There are now over 200 “globally significant” financial institutions with coal exit policies, almost double the number in 2019 – a “positive development which showcases that global capital is shunning coal”, according to United States-based think-tank Institute for Energy Economics and Financial Analysis (IEEFA).
But new announcements from banks, insurers, pension funds and asset managers quitting coal slumped in 2022, a year that saw significant economic headwinds and continued energy market volatility. Only five firms holding assets of at least US$10 billion made coal exit pledges. Three are insurers: Japan’s Sompo Holdings, South Korea-based Korean Re and US-based AIG. Two are banks: Brazil’s Itau Unibanco and Sweden’s Swedbank.
There were over 30 new commitments made 2020 and also in 2021. Thirty pledges were made in the second half of 2019 alone.
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Christina Ng, research and stakeholder engagement lead for debt markets at IEEFA, said that financiers’ commitment to exit coal is “strong”, when looking at new and revised policies in 2021 and 2022. Forty-six institutions beefed up their existing policies with details on geographical coverage, investment thresholds and coal exit timelines last year. The figure is lower than 2021’s 64, but higher than 14 in 2020.
“It went from a market that was establishing coal exclusion policies for the first time [before 2021], to a market [that asks] how do we make coal exclusion policies more effective,” Ng said.
The IEEFA report also noted that the momentum for coal exclusion remains “intact” amid rising fossil fuel returns in recent years.
Coal prices and demand have surged since 2021, driven by the global industrial rebound after Covid-19 lockdowns, and fuel export restrictions from major extractor Russia after its Ukraine invasion. Large coal mining companies tripled their profits in 2022 to over US$97 billion, according to a Financial Times tally.
IEEFA said financial institutions’ move away from coal financing stems from the increased viability of clean energy technologies, better understanding of how climate risks impact the global financial system and stakeholder activism.
Government climate moves, such as the Inflation Reduction Act in the United States, the “Fit for 55” package in the European Union, Japan’s “Green Transformation” programme and clean energy targets in China and India, point towards “gloomy days ahead for coal as investment opportunities in low carbon assets are encouraged”, the report added.
IEEFA said a robust coal exit strategy should include mining, power generation, and where feasible, when coal is used as feedstock, such as in steelmaking. Exclusions should also cover work around coal projects, such as if roads are being laid towards thermal plants. There should be clear timelines that follow science-based pathways for where investments are tapered down, IEEFA said.
Against such criteria, some of the financiers’ pledges fall short. The report noted, for instance, that US-based Metlife and Singapore-based OCBC Bank restrict funding for firms earning a certain portion of their revenue from coal, but do not specify how this threshold would reduce over time.
“The ultimate test for [financial institutions] is whether they implement a comprehensive coal exit policy and remain committed,” the report said, adding that they need to manage “conflicting views” from stakeholders which could lead to stated policies winding back.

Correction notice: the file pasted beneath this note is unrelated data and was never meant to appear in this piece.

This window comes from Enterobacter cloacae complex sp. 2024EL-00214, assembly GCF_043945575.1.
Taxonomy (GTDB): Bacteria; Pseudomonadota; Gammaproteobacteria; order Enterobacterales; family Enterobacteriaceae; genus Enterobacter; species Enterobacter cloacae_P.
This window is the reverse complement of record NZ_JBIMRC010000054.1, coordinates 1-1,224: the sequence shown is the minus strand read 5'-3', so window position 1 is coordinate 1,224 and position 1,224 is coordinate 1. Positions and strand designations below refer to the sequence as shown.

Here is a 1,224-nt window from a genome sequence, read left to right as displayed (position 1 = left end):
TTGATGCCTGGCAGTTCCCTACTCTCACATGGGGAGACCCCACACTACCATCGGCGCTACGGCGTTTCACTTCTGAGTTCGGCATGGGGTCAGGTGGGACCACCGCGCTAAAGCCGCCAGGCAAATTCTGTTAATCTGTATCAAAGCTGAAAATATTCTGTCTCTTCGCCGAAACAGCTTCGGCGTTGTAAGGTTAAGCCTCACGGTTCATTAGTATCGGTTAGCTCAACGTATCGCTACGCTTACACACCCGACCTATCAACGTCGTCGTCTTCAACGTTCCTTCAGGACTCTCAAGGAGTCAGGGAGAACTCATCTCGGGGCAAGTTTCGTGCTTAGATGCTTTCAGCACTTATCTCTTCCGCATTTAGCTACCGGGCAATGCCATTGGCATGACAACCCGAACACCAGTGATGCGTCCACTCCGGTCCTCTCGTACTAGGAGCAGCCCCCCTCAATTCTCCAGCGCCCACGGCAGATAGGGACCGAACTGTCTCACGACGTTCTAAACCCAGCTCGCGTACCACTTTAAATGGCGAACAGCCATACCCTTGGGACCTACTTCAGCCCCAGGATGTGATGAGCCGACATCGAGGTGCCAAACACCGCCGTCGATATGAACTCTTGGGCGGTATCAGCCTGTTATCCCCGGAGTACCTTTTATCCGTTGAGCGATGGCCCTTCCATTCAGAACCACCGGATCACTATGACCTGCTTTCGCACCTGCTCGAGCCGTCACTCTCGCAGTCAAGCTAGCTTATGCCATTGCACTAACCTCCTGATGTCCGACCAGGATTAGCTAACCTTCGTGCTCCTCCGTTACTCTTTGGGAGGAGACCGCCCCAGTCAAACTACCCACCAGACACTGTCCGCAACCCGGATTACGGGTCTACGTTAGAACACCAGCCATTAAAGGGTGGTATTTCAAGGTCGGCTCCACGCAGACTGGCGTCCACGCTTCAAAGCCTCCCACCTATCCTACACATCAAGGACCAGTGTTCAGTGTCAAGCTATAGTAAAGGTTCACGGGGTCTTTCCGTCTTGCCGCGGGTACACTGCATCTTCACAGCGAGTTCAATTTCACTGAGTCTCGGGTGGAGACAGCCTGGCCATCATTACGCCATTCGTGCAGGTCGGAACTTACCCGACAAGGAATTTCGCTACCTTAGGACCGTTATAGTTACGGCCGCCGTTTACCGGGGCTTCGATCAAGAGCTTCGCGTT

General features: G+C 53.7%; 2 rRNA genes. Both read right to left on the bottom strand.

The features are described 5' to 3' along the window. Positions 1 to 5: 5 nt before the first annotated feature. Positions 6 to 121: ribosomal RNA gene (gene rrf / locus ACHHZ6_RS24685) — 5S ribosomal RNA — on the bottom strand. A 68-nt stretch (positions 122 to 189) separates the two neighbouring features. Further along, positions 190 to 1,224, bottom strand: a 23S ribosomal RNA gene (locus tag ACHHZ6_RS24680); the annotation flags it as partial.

Asia Pacific financiers introduced 15 coal exit policies in 2021 and 2022, the highest number compared to other parts of the world. Europe followed with 11; then North America with four.
There are now 53 financiers with exit plans in Asia Pacific. Most of them are based in wealthier nations – Japan houses 14, South Korea 13, Australia 12, and Singapore three. Within emerging economies, China and Malaysia have three such institutions each; India and the Philippines have one each. Many coal policies in this region do not commit to a complete phase-out, IEEFA noted.
The think tank said divestment policies are generally more stringent in Europe, where – 114 – over half of firms with coal exit policies, are based. North America has 27 such financial institutions.
Divest or engage?
Large finance groups have in recent years said that coal players should be supported in their decarbonisation journey, instead of being ditched via divestment. Such sales would clean up financial record books, but end up putting coal assets in the hands of more opaque private investors, they say.
Last year, the United Nations’ Race to Zero, a group that had set standards for a US$130 trillion climate finance coalition, softened its wording on coal phase-out after members reportedly threatened to quit over draft rules calling for an end to funding new coal projects.
Regulators are also supportive of engagement with coal players. Last month, Singapore’s central bank said it would widen its scope of sustainable funding to include “transition finance” for polluting industries in the region, but with safeguards in place against greenwashing.
But IEEFA said divesting from coal will eventually help to shrink available capital for the sector. It added that the movement also helps to stigmatise fossil fuels, just as similar campaigns did to gambling, tobacco and controversial weapons.
Financiers not divesting from coal may be using engagement with coal players as an excuse for continued investments, the IEEFA report said, pointing to research showing that firms with exit policies engage more with their coal assets.